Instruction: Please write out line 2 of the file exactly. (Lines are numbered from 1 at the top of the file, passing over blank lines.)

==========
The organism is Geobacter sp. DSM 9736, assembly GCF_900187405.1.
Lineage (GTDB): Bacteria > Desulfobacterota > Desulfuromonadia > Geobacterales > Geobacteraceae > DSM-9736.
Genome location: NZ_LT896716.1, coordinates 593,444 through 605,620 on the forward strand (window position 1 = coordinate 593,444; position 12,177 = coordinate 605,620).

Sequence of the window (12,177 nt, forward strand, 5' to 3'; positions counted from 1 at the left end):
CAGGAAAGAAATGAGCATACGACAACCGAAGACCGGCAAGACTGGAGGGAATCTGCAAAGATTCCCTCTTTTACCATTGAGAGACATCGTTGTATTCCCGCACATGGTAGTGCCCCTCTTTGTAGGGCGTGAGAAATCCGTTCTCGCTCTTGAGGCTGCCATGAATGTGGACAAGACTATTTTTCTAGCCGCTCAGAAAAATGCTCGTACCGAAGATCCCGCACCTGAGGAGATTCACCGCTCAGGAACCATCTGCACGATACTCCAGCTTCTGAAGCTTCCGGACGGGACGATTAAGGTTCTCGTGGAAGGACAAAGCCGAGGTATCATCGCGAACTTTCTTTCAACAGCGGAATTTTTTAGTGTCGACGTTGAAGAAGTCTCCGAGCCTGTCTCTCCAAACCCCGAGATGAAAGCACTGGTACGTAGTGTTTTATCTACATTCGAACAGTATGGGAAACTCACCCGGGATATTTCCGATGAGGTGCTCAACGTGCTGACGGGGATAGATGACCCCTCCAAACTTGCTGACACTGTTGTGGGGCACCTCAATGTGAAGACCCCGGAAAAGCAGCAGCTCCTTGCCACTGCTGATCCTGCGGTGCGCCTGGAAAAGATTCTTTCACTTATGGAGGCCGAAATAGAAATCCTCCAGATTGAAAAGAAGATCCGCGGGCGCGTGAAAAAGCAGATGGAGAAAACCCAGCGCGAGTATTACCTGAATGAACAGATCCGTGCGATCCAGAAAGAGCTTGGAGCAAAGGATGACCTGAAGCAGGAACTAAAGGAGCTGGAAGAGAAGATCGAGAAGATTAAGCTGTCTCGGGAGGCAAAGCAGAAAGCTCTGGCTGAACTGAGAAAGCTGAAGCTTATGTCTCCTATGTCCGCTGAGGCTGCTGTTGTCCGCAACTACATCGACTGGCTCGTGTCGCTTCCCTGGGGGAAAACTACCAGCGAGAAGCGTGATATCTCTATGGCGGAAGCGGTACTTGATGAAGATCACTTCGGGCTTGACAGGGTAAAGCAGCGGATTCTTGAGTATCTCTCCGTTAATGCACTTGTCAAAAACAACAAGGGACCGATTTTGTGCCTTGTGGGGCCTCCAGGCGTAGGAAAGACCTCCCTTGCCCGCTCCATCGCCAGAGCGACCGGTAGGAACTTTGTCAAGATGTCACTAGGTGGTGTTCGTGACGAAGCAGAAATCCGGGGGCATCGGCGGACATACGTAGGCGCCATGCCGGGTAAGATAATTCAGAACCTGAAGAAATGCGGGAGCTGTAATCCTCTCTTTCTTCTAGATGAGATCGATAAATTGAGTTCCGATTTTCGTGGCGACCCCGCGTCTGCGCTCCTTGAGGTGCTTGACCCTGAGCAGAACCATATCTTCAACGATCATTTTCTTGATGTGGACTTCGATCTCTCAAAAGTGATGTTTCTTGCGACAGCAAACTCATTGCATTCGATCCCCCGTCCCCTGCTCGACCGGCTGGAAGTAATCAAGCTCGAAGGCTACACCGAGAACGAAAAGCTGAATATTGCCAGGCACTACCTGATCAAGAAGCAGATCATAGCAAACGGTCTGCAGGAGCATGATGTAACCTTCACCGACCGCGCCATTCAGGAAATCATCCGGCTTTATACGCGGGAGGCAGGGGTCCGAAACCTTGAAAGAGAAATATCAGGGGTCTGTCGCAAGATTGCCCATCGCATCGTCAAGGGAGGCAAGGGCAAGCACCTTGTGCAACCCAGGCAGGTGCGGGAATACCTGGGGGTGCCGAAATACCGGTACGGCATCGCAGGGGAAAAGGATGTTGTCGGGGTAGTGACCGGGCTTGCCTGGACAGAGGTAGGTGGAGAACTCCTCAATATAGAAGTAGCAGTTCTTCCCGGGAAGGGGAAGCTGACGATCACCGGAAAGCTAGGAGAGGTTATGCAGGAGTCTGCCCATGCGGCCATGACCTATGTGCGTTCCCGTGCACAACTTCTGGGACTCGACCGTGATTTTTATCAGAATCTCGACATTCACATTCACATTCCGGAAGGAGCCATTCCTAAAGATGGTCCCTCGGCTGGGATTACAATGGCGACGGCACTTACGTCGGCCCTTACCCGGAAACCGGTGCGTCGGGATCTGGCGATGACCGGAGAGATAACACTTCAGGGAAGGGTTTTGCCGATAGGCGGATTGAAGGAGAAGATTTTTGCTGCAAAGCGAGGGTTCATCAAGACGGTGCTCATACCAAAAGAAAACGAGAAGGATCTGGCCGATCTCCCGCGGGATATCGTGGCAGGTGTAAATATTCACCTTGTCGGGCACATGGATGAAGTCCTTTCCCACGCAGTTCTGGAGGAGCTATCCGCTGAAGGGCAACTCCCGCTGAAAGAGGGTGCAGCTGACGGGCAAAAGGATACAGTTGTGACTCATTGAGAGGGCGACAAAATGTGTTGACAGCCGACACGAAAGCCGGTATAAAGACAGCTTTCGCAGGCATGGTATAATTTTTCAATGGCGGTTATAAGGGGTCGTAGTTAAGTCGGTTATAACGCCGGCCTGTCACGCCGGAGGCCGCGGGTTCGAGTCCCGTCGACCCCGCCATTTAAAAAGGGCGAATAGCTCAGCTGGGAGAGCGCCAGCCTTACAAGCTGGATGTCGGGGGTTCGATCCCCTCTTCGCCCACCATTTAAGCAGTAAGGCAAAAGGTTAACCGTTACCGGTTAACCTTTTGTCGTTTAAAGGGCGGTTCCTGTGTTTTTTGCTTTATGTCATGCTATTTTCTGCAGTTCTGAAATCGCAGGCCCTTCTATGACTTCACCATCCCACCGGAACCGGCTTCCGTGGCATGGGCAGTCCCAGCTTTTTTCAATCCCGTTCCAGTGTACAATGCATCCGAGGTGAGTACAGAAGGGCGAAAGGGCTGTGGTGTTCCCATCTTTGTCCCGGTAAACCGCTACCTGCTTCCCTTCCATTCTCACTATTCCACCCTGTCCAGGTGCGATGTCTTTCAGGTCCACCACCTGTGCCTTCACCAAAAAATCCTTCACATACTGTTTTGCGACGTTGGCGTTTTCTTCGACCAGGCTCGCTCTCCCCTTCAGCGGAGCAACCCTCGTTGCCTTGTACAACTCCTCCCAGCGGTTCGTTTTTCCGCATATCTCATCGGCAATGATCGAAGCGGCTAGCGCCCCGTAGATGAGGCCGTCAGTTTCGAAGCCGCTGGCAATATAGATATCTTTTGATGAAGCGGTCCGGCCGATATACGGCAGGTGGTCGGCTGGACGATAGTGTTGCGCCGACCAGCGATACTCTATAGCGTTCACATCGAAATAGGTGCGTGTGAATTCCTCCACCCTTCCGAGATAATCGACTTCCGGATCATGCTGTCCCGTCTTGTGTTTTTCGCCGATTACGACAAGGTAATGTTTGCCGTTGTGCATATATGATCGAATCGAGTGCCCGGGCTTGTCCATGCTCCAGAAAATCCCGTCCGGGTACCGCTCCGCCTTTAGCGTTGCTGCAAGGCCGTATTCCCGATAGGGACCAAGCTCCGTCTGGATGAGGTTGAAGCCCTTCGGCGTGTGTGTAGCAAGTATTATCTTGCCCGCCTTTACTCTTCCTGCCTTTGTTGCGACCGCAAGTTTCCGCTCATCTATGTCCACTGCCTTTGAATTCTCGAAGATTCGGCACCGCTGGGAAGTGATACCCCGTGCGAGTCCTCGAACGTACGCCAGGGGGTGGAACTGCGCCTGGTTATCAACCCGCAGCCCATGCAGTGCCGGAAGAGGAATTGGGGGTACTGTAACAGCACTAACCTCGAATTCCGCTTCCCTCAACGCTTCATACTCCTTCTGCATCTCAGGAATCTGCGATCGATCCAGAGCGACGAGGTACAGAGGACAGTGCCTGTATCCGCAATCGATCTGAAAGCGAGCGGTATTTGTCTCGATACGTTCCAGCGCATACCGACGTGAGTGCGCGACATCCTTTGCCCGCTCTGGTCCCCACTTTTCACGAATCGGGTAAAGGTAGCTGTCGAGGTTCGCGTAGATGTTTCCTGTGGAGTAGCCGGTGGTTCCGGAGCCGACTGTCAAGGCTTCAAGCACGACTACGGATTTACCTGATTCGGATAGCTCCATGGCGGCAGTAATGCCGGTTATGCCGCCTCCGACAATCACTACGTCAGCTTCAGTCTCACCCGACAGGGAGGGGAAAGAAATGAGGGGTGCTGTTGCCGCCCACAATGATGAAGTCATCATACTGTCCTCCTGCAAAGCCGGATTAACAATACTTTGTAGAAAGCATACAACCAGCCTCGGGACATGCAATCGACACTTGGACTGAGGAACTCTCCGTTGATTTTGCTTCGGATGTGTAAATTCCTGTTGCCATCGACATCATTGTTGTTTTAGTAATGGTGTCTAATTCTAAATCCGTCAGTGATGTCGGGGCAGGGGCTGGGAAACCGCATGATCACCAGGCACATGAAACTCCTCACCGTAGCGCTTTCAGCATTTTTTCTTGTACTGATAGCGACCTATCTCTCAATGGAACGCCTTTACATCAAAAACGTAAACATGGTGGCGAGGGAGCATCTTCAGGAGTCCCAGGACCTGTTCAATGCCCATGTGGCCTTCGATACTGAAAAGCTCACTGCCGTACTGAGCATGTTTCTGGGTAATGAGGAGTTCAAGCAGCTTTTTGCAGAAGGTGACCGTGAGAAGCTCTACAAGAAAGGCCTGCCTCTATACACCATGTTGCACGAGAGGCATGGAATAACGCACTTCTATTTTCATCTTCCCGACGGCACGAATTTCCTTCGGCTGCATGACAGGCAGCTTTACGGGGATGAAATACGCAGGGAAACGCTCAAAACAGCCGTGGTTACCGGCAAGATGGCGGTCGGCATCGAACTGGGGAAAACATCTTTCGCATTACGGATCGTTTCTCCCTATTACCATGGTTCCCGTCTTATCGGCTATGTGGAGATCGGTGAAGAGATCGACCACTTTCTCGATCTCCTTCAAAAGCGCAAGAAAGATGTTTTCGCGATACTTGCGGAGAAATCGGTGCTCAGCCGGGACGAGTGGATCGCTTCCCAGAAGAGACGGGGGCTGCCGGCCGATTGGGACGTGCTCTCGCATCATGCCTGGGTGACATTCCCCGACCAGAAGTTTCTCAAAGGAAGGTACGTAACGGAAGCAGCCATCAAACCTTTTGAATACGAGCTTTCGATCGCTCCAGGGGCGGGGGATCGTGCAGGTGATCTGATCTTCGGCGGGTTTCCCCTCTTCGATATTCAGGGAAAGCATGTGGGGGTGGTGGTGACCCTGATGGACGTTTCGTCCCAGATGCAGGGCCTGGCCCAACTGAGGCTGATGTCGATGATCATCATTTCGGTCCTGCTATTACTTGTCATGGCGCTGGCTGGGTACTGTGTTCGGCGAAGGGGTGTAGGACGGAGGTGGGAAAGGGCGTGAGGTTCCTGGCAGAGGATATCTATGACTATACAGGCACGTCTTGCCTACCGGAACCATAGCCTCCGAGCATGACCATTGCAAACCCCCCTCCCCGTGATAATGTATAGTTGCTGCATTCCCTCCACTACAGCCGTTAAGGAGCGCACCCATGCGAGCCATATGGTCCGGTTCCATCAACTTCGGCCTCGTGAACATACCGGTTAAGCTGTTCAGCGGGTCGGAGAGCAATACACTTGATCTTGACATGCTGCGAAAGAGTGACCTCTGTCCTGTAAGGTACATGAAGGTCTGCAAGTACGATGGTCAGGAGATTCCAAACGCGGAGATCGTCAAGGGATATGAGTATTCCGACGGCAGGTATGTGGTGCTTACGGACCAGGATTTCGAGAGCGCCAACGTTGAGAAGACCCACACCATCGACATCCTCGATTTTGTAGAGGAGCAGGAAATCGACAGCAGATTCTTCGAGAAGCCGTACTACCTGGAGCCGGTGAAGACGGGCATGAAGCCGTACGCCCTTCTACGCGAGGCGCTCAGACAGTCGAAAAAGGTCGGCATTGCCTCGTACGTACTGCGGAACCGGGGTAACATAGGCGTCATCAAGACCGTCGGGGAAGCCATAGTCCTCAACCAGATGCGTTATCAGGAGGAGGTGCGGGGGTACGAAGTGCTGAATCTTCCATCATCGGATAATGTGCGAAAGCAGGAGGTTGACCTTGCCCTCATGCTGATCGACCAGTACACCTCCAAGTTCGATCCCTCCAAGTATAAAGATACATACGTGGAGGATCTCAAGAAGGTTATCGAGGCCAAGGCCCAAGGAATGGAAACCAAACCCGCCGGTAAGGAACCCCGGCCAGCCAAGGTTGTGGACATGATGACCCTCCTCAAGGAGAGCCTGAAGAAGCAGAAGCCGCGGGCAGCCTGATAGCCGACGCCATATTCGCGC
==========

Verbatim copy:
Lineage (GTDB): Bacteria > Desulfobacterota > Desulfuromonadia > Geobacterales > Geobacteraceae > DSM-9736.